Volcanoes, Vog, And Vortices • Earth.com

Last update: December 13th, 2019 at 8:00 am

Astronauts aboard the International Space Station oriented the camera specifically to capture this panorama of Hawaii’s Kilauea volcano with long swirls of volcanic gases wafting to the west. Astronauts are trained to take images of hard-to-see atmospheric haze by shooting obliquely to enhance visibility.

The haze, or “vog”—a combination of fog, smog, and volcanic gas—is well known to Hawaiians. Vog is scientifically defined as “a visible haze comprised of gas and an aerosol of tiny particles and acidic droplets, created when sulfur dioxide and other gases chemically interact with sunlight and atmospheric oxygen, moisture, and dust.” (Hawaiian Volcano Observatory).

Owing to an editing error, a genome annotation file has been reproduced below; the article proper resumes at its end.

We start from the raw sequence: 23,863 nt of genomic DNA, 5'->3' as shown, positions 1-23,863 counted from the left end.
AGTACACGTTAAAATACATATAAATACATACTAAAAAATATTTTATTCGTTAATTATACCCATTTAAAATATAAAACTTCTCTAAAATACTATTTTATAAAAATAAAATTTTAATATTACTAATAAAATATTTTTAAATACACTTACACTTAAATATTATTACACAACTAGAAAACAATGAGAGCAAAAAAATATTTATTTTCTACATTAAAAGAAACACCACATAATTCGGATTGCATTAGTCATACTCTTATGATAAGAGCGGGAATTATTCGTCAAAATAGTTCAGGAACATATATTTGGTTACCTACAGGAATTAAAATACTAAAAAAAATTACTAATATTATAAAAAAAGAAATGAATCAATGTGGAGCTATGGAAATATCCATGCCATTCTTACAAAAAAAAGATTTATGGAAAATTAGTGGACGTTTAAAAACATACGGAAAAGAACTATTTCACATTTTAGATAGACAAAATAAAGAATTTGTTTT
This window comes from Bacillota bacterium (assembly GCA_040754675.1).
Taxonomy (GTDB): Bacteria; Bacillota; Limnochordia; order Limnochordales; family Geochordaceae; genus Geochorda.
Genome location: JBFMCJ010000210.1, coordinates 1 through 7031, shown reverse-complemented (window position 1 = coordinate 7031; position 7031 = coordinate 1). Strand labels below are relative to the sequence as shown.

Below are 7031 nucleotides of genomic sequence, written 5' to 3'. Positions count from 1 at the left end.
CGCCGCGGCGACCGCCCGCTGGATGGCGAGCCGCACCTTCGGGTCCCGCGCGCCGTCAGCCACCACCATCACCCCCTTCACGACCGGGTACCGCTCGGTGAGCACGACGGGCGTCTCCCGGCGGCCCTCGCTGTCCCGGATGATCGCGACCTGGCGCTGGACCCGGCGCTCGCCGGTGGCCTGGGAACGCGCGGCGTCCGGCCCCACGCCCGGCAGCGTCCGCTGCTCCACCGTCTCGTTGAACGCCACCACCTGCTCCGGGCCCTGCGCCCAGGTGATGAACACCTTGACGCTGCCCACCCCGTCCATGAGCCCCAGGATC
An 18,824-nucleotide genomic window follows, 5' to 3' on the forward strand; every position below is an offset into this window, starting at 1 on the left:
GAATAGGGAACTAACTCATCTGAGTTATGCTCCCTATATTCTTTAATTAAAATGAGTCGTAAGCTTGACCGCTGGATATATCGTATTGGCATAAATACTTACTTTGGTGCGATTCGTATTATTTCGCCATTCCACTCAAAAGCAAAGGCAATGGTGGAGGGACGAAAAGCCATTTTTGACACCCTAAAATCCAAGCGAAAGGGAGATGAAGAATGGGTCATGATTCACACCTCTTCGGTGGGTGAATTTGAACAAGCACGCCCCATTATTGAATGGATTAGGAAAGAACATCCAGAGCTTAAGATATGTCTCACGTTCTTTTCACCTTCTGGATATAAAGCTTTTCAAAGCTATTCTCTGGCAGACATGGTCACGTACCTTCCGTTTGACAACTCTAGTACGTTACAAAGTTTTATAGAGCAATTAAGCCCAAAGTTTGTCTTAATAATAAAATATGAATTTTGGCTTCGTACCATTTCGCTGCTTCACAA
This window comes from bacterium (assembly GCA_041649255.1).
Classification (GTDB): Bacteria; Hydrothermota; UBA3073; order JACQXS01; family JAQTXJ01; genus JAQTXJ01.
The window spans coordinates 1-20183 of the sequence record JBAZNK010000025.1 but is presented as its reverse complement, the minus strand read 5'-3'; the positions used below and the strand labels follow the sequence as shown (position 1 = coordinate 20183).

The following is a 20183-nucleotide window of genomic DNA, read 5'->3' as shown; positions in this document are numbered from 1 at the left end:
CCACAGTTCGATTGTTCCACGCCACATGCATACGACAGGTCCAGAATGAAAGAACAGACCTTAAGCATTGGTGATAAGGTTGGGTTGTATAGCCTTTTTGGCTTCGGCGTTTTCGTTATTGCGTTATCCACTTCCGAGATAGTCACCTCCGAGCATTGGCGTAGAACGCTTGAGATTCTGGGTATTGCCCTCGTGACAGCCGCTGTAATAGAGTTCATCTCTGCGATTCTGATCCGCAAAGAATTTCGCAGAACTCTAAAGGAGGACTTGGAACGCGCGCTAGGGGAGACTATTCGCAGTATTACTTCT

In this photograph, the vog haze is transported hundreds of kilometers downwind of the volcano; for scale, the Big Island of Hawaii is 137 kilometers (85 miles) long. The vog forms a series of subtle, but distinct alternating swirls known as von Kármán vortices, a favorite subject for astronaut photography. Click here to view an animation of alternating vortices being shed from an island can be seen here. These vortices form under specific conditions of high atmospheric pressure and relatively slow wind speeds. They usually show up in clouds downwind of islands, as shown in this astronaut photo of cloud patterns over the Kuril Island chain. Images of vog haze are captured often by astronauts, but few show the von Kármán phenomenon.


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